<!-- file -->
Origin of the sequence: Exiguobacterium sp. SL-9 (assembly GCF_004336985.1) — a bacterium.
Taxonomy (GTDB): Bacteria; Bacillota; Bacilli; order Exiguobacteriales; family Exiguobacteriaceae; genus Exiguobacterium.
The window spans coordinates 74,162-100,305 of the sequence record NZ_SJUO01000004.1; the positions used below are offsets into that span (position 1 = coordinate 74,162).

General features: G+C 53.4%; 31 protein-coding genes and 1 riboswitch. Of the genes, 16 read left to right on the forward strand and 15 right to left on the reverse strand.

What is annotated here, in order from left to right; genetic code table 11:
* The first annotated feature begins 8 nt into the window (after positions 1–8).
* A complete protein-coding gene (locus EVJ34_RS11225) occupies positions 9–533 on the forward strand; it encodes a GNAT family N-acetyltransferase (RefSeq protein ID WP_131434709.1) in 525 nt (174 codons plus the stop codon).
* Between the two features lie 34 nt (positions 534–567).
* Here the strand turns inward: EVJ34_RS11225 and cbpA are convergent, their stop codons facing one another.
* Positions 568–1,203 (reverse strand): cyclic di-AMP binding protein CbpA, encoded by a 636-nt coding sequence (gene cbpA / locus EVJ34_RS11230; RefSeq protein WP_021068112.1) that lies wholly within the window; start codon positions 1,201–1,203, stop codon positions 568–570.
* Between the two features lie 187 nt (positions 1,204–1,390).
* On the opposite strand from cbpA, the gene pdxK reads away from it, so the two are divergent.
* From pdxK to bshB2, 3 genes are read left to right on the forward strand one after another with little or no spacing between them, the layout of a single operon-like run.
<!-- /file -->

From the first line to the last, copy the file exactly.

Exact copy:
Origin of the sequence: Exiguobacterium sp. SL-9 (assembly GCF_004336985.1) — a bacterium.
Taxonomy (GTDB): Bacteria; Bacillota; Bacilli; order Exiguobacteriales; family Exiguobacteriaceae; genus Exiguobacterium.
The window spans coordinates 74,162-100,305 of the sequence record NZ_SJUO01000004.1; the positions used below are offsets into that span (position 1 = coordinate 74,162).

General features: G+C 53.4%; 31 protein-coding genes and 1 riboswitch. Of the genes, 16 read left to right on the forward strand and 15 right to left on the reverse strand.

What is annotated here, in order from left to right; genetic code table 11:
* The first annotated feature begins 8 nt into the window (after positions 1–8).
* A complete protein-coding gene (locus EVJ34_RS11225) occupies positions 9–533 on the forward strand; it encodes a GNAT family N-acetyltransferase (RefSeq protein ID WP_131434709.1) in 525 nt (174 codons plus the stop codon).
* Between the two features lie 34 nt (positions 534–567).
* Here the strand turns inward: EVJ34_RS11225 and cbpA are convergent, their stop codons facing one another.
* Positions 568–1,203 (reverse strand): cyclic di-AMP binding protein CbpA, encoded by a 636-nt coding sequence (gene cbpA / locus EVJ34_RS11230; RefSeq protein WP_021068112.1) that lies wholly within the window; start codon positions 1,201–1,203, stop codon positions 568–570.
* Between the two features lie 187 nt (positions 1,204–1,390).
* On the opposite strand from cbpA, the gene pdxK reads away from it, so the two are divergent.
* From pdxK to bshB2, 3 genes are read left to right on the forward strand one after another with little or no spacing between them, the layout of a single operon-like run.